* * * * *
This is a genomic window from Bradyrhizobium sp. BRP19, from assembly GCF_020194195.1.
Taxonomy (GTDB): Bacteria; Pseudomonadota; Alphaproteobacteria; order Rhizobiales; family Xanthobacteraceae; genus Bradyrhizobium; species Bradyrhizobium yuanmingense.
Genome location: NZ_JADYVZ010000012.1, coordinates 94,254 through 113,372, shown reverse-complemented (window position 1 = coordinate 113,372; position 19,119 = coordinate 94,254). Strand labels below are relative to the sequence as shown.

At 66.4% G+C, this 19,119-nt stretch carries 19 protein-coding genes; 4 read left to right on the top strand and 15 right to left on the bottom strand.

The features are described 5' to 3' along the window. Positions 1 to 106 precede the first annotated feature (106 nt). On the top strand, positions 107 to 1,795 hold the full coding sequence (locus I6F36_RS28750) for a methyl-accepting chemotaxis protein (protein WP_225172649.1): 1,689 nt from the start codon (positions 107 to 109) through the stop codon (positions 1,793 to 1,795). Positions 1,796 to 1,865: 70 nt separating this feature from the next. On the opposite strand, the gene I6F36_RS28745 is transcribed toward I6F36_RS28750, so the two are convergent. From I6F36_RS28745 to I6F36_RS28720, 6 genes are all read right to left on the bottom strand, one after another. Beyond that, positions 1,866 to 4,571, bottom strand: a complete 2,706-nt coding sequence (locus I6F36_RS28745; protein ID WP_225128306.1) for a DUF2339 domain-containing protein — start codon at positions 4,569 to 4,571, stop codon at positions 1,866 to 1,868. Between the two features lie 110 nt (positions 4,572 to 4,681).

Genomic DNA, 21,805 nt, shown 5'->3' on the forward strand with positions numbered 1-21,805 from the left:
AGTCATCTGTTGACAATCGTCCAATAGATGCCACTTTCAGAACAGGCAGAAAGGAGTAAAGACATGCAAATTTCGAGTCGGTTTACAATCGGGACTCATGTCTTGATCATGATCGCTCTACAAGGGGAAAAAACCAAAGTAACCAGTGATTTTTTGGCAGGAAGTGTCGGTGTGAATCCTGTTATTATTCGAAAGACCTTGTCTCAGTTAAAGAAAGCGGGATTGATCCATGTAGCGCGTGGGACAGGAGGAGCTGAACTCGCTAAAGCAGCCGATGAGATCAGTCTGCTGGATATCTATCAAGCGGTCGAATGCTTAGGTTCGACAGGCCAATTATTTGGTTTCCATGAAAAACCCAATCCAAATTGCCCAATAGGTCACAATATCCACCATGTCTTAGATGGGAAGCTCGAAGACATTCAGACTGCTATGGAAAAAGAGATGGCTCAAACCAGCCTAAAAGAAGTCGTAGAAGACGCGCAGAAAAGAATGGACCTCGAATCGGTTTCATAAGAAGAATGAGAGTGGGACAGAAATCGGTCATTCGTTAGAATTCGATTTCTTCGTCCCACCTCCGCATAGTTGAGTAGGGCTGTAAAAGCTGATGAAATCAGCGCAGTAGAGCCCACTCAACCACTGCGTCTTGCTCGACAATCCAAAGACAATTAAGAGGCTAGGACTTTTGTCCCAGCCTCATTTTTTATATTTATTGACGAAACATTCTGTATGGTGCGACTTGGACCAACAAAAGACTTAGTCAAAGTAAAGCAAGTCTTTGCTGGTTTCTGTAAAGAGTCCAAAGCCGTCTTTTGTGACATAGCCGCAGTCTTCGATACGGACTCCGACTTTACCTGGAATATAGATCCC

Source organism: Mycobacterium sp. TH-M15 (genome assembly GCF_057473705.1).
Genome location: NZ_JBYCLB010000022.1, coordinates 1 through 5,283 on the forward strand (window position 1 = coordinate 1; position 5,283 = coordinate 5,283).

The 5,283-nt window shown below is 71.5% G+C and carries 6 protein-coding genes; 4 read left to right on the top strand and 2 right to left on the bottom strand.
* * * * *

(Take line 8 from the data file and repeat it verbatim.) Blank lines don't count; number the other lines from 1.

Source organism: Mycobacterium sp. TH-M15 (genome assembly GCF_057473705.1).